You can't fault Ranbaxy Laboratories for lack of ambition. Or for lack of faith. The Indian generics company, majority owned by Japan's Daiichi Sankyo, refuses to let regulatory snafus dampen its desire to grow in the United States.
The company's tangle with the FDA is a familiar story: Back in 2008, soon after Daiichi swooped in to buy its stake, the agency barred 30 products from the country and confiscated shipments at the border. Plants in India had flopped FDA inspections, and the agency accused Ranbaxy managers of falsifying records. Ranbaxy labored for almost three years to settle its differences with FDA, and now it's operating under a consent decree with the agency.
The ongoing wrangle threatened to interfere with one of Ranbaxy's biggest drug launches ever: The exclusive rollout of an independently made Lipitor generic. Because it was first to ask FDA for approval of a Lipitor copycat, Ranbaxy had 6-month exclusivity to sell its version. If it hadn't worked out FDA approval at the last minute, it wouldn't have reaped the big benefits of that first-to-file monopoly.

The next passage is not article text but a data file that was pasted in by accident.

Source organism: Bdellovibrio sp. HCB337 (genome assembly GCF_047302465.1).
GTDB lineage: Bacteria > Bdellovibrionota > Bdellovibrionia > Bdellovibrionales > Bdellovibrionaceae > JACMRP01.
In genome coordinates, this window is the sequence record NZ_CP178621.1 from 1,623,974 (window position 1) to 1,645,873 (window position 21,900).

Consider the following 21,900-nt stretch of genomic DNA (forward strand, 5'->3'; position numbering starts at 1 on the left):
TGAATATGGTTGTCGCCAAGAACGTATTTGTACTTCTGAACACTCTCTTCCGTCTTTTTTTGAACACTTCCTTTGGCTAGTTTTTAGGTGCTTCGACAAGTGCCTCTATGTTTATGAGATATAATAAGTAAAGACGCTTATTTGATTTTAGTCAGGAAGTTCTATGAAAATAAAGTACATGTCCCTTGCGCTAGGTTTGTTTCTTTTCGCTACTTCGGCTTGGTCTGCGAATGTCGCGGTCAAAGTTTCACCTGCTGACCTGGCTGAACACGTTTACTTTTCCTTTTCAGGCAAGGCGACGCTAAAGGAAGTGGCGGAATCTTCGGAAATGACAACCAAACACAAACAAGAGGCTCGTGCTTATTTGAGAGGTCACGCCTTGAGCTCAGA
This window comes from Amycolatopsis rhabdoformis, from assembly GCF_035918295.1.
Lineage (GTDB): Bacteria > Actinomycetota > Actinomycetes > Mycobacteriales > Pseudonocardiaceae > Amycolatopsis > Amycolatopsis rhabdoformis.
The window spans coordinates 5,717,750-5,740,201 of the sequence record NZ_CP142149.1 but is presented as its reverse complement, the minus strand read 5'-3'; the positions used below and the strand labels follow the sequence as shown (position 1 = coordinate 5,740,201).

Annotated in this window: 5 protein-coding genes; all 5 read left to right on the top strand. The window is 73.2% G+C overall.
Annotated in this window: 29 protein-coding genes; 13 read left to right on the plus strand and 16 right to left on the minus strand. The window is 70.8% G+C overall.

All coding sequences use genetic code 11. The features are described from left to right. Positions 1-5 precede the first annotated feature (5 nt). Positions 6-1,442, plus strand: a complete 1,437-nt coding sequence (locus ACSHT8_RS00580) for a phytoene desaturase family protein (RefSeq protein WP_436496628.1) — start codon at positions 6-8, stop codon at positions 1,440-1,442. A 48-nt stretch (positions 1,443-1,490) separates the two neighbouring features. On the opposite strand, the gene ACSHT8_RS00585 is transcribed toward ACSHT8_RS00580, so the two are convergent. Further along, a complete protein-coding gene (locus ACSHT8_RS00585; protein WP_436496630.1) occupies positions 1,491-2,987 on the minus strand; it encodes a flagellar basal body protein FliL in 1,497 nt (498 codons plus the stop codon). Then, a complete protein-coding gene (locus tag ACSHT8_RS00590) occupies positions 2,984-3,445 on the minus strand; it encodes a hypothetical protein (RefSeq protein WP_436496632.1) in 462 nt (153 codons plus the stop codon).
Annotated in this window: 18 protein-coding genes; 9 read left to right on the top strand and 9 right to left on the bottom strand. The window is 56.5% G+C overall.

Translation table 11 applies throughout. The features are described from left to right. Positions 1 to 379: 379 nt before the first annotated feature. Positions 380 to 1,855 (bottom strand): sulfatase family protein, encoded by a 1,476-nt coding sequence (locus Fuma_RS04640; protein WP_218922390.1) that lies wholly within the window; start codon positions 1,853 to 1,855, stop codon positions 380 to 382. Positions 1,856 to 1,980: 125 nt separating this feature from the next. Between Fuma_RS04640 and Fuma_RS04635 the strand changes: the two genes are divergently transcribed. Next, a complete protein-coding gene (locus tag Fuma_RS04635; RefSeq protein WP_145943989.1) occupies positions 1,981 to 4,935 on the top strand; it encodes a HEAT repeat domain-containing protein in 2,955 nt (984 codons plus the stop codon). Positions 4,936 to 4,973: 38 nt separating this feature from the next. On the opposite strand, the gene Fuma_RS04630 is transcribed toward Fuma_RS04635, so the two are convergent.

And Ranbaxy CEO Arun Sawhney is well aware of the importance of first-to-file status. As he tells the Associated Press, gaining 180-day exclusivity is a linchpin of his plans for expanding in the U.S. Already, Ranbaxy is making headway, thanks in part to its Lipitor copy; the company's strong U.S. sales fueled 55% revenue hike worldwide in the first quarter, AP notes.
Two other strategies, as reported by the AP: Brand-name sales--the company just rolled out its first branded product, the malaria treatment Synriam--and new delivery methods for existing drugs. "The US, as a total business, will remain the most important to us," Sawhney told the news service.
- read the story from the AP